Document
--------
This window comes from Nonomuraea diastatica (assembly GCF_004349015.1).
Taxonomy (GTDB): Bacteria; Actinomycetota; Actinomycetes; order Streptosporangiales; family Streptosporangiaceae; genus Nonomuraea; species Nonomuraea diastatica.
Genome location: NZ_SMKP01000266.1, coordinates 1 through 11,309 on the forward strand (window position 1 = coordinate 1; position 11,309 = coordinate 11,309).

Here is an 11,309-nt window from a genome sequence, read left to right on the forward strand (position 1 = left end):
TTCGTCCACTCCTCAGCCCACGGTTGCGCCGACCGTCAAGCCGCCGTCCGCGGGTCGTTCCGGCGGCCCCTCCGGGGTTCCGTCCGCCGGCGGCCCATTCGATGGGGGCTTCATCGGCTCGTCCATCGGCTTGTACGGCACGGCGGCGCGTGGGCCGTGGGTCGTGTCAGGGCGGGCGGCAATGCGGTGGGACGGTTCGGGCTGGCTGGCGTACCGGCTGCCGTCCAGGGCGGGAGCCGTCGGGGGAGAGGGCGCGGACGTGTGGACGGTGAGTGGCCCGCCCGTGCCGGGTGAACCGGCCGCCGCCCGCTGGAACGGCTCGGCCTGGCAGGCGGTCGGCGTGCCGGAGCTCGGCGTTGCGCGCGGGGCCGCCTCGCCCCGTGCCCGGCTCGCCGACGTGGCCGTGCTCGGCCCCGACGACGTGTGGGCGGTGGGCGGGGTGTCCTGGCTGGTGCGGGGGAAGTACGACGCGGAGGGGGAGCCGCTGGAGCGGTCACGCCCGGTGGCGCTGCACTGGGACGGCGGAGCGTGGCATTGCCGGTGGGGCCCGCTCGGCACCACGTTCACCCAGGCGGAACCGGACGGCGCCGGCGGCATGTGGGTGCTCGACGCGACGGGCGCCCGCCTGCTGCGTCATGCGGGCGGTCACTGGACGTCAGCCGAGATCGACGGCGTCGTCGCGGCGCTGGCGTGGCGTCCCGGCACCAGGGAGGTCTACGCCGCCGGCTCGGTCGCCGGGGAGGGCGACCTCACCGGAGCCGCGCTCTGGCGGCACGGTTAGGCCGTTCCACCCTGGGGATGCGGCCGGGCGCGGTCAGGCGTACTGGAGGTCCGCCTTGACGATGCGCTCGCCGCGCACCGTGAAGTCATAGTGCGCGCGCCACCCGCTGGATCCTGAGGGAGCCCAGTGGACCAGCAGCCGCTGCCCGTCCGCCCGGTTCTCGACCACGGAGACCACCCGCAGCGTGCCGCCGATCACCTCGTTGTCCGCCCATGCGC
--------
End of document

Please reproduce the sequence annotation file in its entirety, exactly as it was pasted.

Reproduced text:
This window comes from Nonomuraea diastatica (assembly GCF_004349015.1).
Taxonomy (GTDB): Bacteria; Actinomycetota; Actinomycetes; order Streptosporangiales; family Streptosporangiaceae; genus Nonomuraea; species Nonomuraea diastatica.
Genome location: NZ_SMKP01000266.1, coordinates 1 through 11,309 on the forward strand (window position 1 = coordinate 1; position 11,309 = coordinate 11,309).

Here is an 11,309-nt window from a genome sequence, read left to right on the forward strand (position 1 = left end):
TTCGTCCACTCCTCAGCCCACGGTTGCGCCGACCGTCAAGCCGCCGTCCGCGGGTCGTTCCGGCGGCCCCTCCGGGGTTCCGTCCGCCGGCGGCCCATTCGATGGGGGCTTCATCGGCTCGTCCATCGGCTTGTACGGCACGGCGGCGCGTGGGCCGTGGGTCGTGTCAGGGCGGGCGGCAATGCGGTGGGACGGTTCGGGCTGGCTGGCGTACCGGCTGCCGTCCAGGGCGGGAGCCGTCGGGGGAGAGGGCGCGGACGTGTGGACGGTGAGTGGCCCGCCCGTGCCGGGTGAACCGGCCGCCGCCCGCTGGAACGGCTCGGCCTGGCAGGCGGTCGGCGTGCCGGAGCTCGGCGTTGCGCGCGGGGCCGCCTCGCCCCGTGCCCGGCTCGCCGACGTGGCCGTGCTCGGCCCCGACGACGTGTGGGCGGTGGGCGGGGTGTCCTGGCTGGTGCGGGGGAAGTACGACGCGGAGGGGGAGCCGCTGGAGCGGTCACGCCCGGTGGCGCTGCACTGGGACGGCGGAGCGTGGCATTGCCGGTGGGGCCCGCTCGGCACCACGTTCACCCAGGCGGAACCGGACGGCGCCGGCGGCATGTGGGTGCTCGACGCGACGGGCGCCCGCCTGCTGCGTCATGCGGGCGGTCACTGGACGTCAGCCGAGATCGACGGCGTCGTCGCGGCGCTGGCGTGGCGTCCCGGCACCAGGGAGGTCTACGCCGCCGGCTCGGTCGCCGGGGAGGGCGACCTCACCGGAGCCGCGCTCTGGCGGCACGGTTAGGCCGTTCCACCCTGGGGATGCGGCCGGGCGCGGTCAGGCGTACTGGAGGTCCGCCTTGACGATGCGCTCGCCGCGCACCGTGAAGTCATAGTGCGCGCGCCACCCGCTGGATCCTGAGGGAGCCCAGTGGACCAGCAGCCGCTGCCCGTCCGCCCGGTTCTCGACCACGGAGACCACCCGCAGCGTGCCGCCGATCACCTCGTTGTCCGCCCATGCGC